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    Destroyer Command
    Author: Aaron Dahlen
    Date Posted: March 14th, 2002
    SLRating: SLRating: 4/10
    Bottom Line: Given the chance to introduce some interesting strategy elements into a simulation, SSI has disappointed us with Destroyer Command. It offers few, if any, redeeming qualities even for fanatics of the genre.
    Pages: 1 2 3
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    A series of five training missions introduces you to Destroyer Command. Step-by-step instructions are supposed to be provided in the manual, except there are horrible inconsistencies between the actual missions and the instructions. Still, they are moderately helpful, albeit poorly done. They give you a chance to take on enemies that don't sink you before you're face to face with a U-boat in the middle of the Pacific.

    Numerous screens accessible by the F keys represent different stations on the destroyer, which can be set to manual mode when you want to do the nitty-gritty yourself, or automatic when you want other members of your crew to run things. However, each of these screens provides very little control, such as launching a salvo of torpedoes, when you could use the tactical map to control all of these aspects of your ship. Truly, the tactical map is actually a great tool and renders almost all of the other stations completely pointless. From there you can set waypoints without having to adjust manually the rudder, specify different types of attacks and alerts, establish formations, and more.


    Because hundreds of miles must be traversed during the course of a mission, the developers were wise to make time compression a prominent feature in the game. You can pause the game or watch time pass at as much as 2048x its normal rate. You'll be to Japan from the Philippines in no time. I have to admit that it's kind of fun to watch the icons of your vessels scurry across the screen at a rapid pace, and then bring them to a crawl just before you're ready to open fire on your opponent's fleet.

    Simulations are made and broken based on their AI. They must recreate as closely as possible the opposition given by human enemies and allies. To be honest, Destroyer Command's AI is laughable. Friendly ships will plow into each other and launch torpedoes into each other's hulls. Your fellow destroyers will run themselves aground without question, as if they didn't notice North America coming up rather quickly on the starboard side. It's embarrassing to watch one of the members of your fleet damage itself by smashing into the side of sinking wreckage that it had just launched an attack on minutes earlier. Your opponents are no more intelligent, so not to worry. You can effectively damage enemy submarines by plowing into them. Somehow they don't understand the concept of diving beneath the water when a destroyer is just a few hundred yards away headed toward them at 25 knots. Instead they'd rather try and get off one or two easily avoidable torpedo launches than sneak beneath the waves.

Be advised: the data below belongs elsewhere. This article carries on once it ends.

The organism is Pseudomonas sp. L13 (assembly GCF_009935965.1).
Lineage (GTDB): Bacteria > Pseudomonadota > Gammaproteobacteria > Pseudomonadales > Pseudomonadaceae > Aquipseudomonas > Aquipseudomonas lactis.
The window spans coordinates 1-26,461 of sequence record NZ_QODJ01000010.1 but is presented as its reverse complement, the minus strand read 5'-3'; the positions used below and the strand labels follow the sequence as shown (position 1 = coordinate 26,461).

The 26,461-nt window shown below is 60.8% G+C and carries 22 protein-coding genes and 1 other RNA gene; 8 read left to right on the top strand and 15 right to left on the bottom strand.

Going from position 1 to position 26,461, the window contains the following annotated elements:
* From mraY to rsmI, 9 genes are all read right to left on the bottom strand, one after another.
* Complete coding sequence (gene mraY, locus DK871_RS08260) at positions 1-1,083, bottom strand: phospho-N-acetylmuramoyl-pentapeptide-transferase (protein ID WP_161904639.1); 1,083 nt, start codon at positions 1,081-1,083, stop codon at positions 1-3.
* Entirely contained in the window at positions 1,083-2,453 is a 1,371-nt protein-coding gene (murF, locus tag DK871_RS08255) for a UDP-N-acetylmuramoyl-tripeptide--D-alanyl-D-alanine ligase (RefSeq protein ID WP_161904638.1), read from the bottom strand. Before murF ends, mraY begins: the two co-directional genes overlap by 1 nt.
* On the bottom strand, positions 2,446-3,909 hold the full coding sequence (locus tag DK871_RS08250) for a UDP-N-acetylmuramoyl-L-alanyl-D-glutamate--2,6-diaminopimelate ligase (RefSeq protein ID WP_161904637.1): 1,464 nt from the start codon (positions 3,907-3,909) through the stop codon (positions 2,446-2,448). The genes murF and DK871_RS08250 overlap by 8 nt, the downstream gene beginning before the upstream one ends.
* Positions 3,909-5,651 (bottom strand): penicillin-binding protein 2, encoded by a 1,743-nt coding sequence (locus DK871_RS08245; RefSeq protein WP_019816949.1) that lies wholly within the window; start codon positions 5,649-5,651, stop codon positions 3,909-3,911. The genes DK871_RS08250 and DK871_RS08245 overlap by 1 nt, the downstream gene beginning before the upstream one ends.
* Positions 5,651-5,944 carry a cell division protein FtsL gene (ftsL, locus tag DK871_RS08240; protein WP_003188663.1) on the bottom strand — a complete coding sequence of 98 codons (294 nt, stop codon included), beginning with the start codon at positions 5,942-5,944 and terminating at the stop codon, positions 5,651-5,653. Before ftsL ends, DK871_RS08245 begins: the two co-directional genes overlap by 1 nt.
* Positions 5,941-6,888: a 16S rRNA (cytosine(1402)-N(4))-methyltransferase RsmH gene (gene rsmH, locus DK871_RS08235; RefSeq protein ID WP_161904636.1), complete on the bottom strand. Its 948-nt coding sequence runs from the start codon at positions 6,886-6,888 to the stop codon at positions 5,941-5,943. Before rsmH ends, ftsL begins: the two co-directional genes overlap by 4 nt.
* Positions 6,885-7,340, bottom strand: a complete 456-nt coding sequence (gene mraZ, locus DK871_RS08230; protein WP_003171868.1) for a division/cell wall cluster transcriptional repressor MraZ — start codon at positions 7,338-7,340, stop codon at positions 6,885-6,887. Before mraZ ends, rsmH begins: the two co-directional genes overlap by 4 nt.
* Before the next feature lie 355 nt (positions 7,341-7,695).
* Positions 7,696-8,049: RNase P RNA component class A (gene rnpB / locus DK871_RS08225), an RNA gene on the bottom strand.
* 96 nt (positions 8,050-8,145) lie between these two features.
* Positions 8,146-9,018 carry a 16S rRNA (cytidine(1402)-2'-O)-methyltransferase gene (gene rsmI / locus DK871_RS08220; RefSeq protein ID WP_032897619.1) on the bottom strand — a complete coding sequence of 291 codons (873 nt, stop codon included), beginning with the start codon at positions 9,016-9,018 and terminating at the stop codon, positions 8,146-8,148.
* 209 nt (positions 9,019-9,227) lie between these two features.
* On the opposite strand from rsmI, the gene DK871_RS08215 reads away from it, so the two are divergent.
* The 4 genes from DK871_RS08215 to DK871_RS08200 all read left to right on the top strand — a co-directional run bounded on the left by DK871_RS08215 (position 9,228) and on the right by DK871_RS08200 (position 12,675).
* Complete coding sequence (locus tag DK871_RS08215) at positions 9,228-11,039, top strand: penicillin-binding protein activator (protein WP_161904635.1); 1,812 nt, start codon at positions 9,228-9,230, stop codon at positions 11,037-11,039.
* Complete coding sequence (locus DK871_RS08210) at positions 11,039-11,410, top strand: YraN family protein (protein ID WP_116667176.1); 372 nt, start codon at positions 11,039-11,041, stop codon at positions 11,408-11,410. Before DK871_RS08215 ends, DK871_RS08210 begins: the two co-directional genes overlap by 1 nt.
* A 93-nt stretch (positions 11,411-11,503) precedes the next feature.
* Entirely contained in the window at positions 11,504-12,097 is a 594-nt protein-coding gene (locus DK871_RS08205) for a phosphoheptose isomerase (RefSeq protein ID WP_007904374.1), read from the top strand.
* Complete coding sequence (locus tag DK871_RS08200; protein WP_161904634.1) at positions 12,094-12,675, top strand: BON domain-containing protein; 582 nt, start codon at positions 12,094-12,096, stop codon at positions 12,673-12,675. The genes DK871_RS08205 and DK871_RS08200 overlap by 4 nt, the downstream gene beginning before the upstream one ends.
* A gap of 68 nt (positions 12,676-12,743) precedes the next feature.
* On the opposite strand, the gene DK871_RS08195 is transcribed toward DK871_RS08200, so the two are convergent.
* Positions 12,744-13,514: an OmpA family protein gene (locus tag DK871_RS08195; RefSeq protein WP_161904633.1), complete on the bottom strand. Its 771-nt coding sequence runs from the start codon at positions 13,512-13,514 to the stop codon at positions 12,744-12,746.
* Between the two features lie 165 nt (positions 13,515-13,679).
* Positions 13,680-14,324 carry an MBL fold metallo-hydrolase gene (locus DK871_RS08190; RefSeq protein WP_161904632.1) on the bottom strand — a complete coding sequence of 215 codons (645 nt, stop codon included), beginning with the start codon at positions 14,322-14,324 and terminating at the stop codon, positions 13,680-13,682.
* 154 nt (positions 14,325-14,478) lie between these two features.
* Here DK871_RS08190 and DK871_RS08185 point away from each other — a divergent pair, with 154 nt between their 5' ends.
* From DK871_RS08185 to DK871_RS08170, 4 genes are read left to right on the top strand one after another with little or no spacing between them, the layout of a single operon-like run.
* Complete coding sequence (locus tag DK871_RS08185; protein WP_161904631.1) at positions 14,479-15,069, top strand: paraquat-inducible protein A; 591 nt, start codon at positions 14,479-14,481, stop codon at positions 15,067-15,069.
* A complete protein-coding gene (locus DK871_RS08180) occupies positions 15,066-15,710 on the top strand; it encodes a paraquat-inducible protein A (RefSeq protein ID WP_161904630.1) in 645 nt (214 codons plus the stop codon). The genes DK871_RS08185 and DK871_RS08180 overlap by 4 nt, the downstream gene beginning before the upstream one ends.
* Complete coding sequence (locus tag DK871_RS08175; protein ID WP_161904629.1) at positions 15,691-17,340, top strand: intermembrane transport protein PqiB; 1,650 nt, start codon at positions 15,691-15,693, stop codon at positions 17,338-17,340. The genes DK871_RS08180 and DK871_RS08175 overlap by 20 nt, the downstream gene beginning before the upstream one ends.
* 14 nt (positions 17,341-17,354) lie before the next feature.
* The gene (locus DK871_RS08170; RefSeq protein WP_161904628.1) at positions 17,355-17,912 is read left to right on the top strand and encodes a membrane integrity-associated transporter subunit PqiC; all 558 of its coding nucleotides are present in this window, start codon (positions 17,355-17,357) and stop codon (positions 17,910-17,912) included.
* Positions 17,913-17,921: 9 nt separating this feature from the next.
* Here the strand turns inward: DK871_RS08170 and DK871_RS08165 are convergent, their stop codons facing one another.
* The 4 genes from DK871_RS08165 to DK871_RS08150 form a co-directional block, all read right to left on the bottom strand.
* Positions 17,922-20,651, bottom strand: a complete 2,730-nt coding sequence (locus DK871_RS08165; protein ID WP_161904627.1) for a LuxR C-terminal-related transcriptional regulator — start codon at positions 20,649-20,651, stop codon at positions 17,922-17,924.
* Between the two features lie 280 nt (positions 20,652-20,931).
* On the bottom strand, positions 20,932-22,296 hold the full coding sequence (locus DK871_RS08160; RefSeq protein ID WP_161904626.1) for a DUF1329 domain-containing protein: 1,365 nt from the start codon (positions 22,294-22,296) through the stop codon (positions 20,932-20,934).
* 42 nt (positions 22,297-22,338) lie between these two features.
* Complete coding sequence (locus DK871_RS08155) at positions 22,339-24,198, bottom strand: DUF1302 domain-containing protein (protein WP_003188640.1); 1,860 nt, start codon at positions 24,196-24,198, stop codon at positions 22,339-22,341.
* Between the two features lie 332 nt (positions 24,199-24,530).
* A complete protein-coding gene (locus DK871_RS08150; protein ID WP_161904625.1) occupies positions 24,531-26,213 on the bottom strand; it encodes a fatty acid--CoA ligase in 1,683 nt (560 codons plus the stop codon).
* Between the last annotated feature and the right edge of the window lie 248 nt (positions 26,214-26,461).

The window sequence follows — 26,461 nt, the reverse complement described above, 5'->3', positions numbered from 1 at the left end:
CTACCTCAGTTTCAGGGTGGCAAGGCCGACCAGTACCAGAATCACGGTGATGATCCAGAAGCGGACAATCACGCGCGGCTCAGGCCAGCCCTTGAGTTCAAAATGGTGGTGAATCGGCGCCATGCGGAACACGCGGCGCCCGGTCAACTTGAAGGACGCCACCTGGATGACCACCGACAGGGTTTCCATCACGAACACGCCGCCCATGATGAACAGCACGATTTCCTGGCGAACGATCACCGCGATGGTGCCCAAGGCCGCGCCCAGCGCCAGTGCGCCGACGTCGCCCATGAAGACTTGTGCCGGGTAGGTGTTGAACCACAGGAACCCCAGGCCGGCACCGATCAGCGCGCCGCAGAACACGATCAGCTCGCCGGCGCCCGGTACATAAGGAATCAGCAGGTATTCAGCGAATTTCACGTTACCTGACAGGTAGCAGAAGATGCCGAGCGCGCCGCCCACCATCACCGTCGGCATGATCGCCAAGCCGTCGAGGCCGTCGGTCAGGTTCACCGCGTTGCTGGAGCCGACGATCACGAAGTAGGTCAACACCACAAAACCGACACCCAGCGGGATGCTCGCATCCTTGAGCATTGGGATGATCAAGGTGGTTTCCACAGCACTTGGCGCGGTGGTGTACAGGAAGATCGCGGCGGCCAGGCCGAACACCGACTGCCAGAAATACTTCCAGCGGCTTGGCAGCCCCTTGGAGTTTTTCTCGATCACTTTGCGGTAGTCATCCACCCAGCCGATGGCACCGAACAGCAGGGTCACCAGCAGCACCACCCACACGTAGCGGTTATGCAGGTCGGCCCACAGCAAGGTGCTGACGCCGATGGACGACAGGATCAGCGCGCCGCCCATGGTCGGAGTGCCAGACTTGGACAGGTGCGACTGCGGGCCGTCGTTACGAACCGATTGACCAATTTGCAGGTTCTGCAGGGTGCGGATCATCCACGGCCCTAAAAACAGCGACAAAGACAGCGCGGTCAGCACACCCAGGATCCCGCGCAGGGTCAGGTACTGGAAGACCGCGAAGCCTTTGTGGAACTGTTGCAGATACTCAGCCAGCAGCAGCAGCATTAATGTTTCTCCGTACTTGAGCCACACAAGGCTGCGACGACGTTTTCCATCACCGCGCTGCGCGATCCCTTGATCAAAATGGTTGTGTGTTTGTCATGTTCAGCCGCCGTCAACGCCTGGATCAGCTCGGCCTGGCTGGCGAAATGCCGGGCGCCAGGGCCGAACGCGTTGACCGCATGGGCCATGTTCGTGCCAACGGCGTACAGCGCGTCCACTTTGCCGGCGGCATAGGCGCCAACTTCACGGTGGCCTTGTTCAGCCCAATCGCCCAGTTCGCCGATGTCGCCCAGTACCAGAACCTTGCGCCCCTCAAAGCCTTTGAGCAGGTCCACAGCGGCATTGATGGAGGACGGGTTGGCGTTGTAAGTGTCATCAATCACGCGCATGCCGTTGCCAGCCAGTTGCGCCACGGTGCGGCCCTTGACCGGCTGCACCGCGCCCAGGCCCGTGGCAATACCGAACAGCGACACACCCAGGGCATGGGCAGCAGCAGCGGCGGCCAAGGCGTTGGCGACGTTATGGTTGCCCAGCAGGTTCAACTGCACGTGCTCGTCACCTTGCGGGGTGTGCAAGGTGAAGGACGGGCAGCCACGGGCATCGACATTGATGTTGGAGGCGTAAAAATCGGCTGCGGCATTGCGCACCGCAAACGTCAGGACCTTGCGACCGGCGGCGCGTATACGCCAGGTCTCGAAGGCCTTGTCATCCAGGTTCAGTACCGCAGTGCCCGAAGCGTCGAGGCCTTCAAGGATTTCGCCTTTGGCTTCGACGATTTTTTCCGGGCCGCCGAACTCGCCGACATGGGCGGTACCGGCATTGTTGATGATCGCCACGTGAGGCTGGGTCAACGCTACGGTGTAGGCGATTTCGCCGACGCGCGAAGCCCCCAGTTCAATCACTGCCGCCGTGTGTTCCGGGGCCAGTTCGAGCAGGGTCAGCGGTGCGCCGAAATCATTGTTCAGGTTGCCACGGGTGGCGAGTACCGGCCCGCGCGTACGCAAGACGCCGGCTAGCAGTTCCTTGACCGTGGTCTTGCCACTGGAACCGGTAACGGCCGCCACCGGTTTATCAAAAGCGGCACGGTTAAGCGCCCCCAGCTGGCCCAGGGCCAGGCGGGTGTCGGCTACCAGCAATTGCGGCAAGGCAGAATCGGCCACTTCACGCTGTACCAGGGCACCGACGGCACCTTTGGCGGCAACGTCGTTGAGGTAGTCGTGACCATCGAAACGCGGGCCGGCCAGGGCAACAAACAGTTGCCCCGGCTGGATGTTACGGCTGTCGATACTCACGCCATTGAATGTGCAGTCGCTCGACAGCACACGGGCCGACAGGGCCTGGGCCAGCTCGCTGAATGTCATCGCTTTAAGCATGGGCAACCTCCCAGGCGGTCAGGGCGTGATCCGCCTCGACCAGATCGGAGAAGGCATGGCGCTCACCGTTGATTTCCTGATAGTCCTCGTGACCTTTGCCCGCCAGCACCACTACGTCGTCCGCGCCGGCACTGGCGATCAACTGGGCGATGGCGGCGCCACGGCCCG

As I described before, destroyers in World War II were tasked with taking on many different targets. Manning the anti-aircraft guns could have been a worthwhile component of the game, if it weren't for some gaping flaws. For instance, the mouse sensitivity when operating these weapons is next to nothing, making it hard to track planes across the sky. At least it's simple to switch from one gun on your ship to another to continue following the target.

    Especially in World War II, most of the challenge in naval warfare was to determine the location of your target. This is what takes the replayability out of Destroyer Command. After you've played a mission once, you know where the submarines are waiting for you, what the patrol routes of other destroyers are, and so on. A good multiplayer component might have made this forgivable, but unfortunately that is also lacking.

    Multiplayer is available through Ubi Soft's, but we never found enough people there to make it a viable option. Not only this, but you can't play against owners of Silent Hunter II as was promised months ago when the game was announced as the counterpart to Silent Hunter II. The manual refers you to a PDF on the CD for multiplayer instructions, where it talks about Silent Hunter II compatibility as if it were part of the game from square one. But perhaps the most frustrating problem with the multiplayer is that the speed at which the game is played is based upon the lowest common denominator of the participants. So a newbie who hasn't even used the time compression feature can make things progress at a snail's pace for hours.

    Pros & Cons/Conclusion Go the the next page
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    1. It'll Join The Titanic/Visuals/Sound
    2. Gameplay
    3. Pros & Cons/Conclusion

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